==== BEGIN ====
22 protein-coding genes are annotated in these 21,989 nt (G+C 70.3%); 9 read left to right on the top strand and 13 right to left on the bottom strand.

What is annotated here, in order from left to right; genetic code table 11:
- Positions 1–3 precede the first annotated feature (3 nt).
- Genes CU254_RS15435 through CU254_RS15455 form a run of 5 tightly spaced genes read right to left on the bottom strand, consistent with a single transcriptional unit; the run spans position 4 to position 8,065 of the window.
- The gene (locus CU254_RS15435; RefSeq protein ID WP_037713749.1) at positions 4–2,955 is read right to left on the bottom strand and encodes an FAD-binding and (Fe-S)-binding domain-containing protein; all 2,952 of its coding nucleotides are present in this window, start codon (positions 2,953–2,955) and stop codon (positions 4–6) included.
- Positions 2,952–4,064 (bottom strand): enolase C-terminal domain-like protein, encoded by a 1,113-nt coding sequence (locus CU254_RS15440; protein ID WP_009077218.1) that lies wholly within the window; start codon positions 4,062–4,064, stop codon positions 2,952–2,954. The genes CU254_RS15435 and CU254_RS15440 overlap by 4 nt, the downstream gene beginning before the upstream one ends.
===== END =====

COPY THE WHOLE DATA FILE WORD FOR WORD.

22 protein-coding genes are annotated in these 21,989 nt (G+C 70.3%); 9 read left to right on the top strand and 13 right to left on the bottom strand.

What is annotated here, in order from left to right; genetic code table 11:
- Positions 1–3 precede the first annotated feature (3 nt).
- Genes CU254_RS15435 through CU254_RS15455 form a run of 5 tightly spaced genes read right to left on the bottom strand, consistent with a single transcriptional unit; the run spans position 4 to position 8,065 of the window.
- The gene (locus CU254_RS15435; RefSeq protein ID WP_037713749.1) at positions 4–2,955 is read right to left on the bottom strand and encodes an FAD-binding and (Fe-S)-binding domain-containing protein; all 2,952 of its coding nucleotides are present in this window, start codon (positions 2,953–2,955) and stop codon (positions 4–6) included.
- Positions 2,952–4,064 (bottom strand): enolase C-terminal domain-like protein, encoded by a 1,113-nt coding sequence (locus CU254_RS15440; protein ID WP_009077218.1) that lies wholly within the window; start codon positions 4,062–4,064, stop codon positions 2,952–2,954. The genes CU254_RS15435 and CU254_RS15440 overlap by 4 nt, the downstream gene beginning before the upstream one ends.